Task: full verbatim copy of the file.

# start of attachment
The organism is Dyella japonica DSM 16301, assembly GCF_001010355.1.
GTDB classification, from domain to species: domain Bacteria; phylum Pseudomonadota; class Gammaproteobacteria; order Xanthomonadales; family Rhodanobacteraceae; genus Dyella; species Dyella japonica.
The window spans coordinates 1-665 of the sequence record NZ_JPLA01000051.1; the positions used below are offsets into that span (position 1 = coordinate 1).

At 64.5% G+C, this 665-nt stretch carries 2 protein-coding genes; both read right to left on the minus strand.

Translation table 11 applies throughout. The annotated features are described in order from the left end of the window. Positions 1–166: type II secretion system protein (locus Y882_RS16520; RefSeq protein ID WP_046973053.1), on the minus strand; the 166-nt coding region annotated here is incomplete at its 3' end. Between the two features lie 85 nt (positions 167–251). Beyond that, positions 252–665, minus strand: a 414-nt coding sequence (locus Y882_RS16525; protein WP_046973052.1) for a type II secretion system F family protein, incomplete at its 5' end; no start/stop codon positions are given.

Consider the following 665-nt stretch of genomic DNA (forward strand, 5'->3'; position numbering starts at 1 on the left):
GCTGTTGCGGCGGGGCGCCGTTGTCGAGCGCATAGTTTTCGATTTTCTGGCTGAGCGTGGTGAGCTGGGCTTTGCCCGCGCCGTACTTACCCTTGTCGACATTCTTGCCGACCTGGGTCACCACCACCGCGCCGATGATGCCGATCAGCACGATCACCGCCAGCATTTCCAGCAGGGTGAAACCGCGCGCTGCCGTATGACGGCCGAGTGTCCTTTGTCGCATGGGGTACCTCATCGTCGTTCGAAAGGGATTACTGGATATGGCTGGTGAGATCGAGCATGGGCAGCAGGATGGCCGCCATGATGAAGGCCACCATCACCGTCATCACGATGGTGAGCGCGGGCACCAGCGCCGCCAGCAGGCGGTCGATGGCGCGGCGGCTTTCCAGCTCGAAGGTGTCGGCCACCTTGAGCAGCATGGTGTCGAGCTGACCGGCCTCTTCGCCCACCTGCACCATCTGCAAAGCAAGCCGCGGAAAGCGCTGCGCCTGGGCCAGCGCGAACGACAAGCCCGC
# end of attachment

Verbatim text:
The organism is Dyella japonica DSM 16301, assembly GCF_001010355.1.
GTDB classification, from domain to species: domain Bacteria; phylum Pseudomonadota; class Gammaproteobacteria; order Xanthomonadales; family Rhodanobacteraceae; genus Dyella; species Dyella japonica.
The window spans coordinates 1-665 of the sequence record NZ_JPLA01000051.1; the positions used below are offsets into that span (position 1 = coordinate 1).

At 64.5% G+C, this 665-nt stretch carries 2 protein-coding genes; both read right to left on the minus strand.

Translation table 11 applies throughout. The annotated features are described in order from the left end of the window. Positions 1–166: type II secretion system protein (locus Y882_RS16520; RefSeq protein ID WP_046973053.1), on the minus strand; the 166-nt coding region annotated here is incomplete at its 3' end. Between the two features lie 85 nt (positions 167–251). Beyond that, positions 252–665, minus strand: a 414-nt coding sequence (locus Y882_RS16525; protein WP_046973052.1) for a type II secretion system F family protein, incomplete at its 5' end; no start/stop codon positions are given.

Consider the following 665-nt stretch of genomic DNA (forward strand, 5'->3'; position numbering starts at 1 on the left):
GCTGTTGCGGCGGGGCGCCGTTGTCGAGCGCATAGTTTTCGATTTTCTGGCTGAGCGTGGTGAGCTGGGCTTTGCCCGCGCCGTACTTACCCTTGTCGACATTCTTGCCGACCTGGGTCACCACCACCGCGCCGATGATGCCGATCAGCACGATCACCGCCAGCATTTCCAGCAGGGTGAAACCGCGCGCTGCCGTATGACGGCCGAGTGTCCTTTGTCGCATGGGGTACCTCATCGTCGTTCGAAAGGGATTACTGGATATGGCTGGTGAGATCGAGCATGGGCAGCAGGATGGCCGCCATGATGAAGGCCACCATCACCGTCATCACGATGGTGAGCGCGGGCACCAGCGCCGCCAGCAGGCGGTCGATGGCGCGGCGGCTTTCCAGCTCGAAGGTGTCGGCCACCTTGAGCAGCATGGTGTCGAGCTGACCGGCCTCTTCGCCCACCTGCACCATCTGCAAAGCAAGCCGCGGAAAGCGCTGCGCCTGGGCCAGCGCGAACGACAAGCCCGC